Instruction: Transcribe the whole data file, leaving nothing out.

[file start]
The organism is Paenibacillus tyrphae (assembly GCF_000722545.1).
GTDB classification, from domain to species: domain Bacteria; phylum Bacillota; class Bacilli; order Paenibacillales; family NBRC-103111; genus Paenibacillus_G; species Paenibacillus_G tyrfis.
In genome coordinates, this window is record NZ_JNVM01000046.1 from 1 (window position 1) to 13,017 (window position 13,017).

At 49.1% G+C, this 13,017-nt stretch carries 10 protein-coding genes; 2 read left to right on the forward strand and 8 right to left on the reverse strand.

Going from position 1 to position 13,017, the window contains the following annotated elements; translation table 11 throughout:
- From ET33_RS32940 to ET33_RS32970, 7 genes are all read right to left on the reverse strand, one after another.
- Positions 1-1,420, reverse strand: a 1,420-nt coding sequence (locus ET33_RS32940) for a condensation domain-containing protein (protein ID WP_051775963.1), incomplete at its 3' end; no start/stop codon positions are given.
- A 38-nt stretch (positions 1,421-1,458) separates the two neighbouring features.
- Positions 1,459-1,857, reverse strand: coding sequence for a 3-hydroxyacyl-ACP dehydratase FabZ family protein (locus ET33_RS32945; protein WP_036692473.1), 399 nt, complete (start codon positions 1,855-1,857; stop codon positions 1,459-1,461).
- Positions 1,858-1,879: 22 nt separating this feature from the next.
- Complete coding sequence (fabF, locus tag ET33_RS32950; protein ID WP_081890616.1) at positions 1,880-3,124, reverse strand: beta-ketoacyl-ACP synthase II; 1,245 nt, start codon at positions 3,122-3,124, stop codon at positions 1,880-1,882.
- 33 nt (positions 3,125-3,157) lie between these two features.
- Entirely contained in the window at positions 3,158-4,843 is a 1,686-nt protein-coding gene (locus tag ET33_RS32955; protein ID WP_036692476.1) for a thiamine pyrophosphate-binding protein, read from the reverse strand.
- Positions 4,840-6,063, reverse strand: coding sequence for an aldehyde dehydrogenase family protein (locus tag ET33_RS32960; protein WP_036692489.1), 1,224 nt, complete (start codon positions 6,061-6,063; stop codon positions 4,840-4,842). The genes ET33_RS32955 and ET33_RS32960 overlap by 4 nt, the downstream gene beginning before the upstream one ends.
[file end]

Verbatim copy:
The organism is Paenibacillus tyrphae (assembly GCF_000722545.1).
GTDB classification, from domain to species: domain Bacteria; phylum Bacillota; class Bacilli; order Paenibacillales; family NBRC-103111; genus Paenibacillus_G; species Paenibacillus_G tyrfis.
In genome coordinates, this window is record NZ_JNVM01000046.1 from 1 (window position 1) to 13,017 (window position 13,017).

At 49.1% G+C, this 13,017-nt stretch carries 10 protein-coding genes; 2 read left to right on the forward strand and 8 right to left on the reverse strand.

Going from position 1 to position 13,017, the window contains the following annotated elements; translation table 11 throughout:
- From ET33_RS32940 to ET33_RS32970, 7 genes are all read right to left on the reverse strand, one after another.
- Positions 1-1,420, reverse strand: a 1,420-nt coding sequence (locus ET33_RS32940) for a condensation domain-containing protein (protein ID WP_051775963.1), incomplete at its 3' end; no start/stop codon positions are given.
- A 38-nt stretch (positions 1,421-1,458) separates the two neighbouring features.
- Positions 1,459-1,857, reverse strand: coding sequence for a 3-hydroxyacyl-ACP dehydratase FabZ family protein (locus ET33_RS32945; protein WP_036692473.1), 399 nt, complete (start codon positions 1,855-1,857; stop codon positions 1,459-1,461).
- Positions 1,858-1,879: 22 nt separating this feature from the next.
- Complete coding sequence (fabF, locus tag ET33_RS32950; protein ID WP_081890616.1) at positions 1,880-3,124, reverse strand: beta-ketoacyl-ACP synthase II; 1,245 nt, start codon at positions 3,122-3,124, stop codon at positions 1,880-1,882.
- 33 nt (positions 3,125-3,157) lie between these two features.
- Entirely contained in the window at positions 3,158-4,843 is a 1,686-nt protein-coding gene (locus tag ET33_RS32955; protein ID WP_036692476.1) for a thiamine pyrophosphate-binding protein, read from the reverse strand.
- Positions 4,840-6,063, reverse strand: coding sequence for an aldehyde dehydrogenase family protein (locus tag ET33_RS32960; protein WP_036692489.1), 1,224 nt, complete (start codon positions 6,061-6,063; stop codon positions 4,840-4,842). The genes ET33_RS32955 and ET33_RS32960 overlap by 4 nt, the downstream gene beginning before the upstream one ends.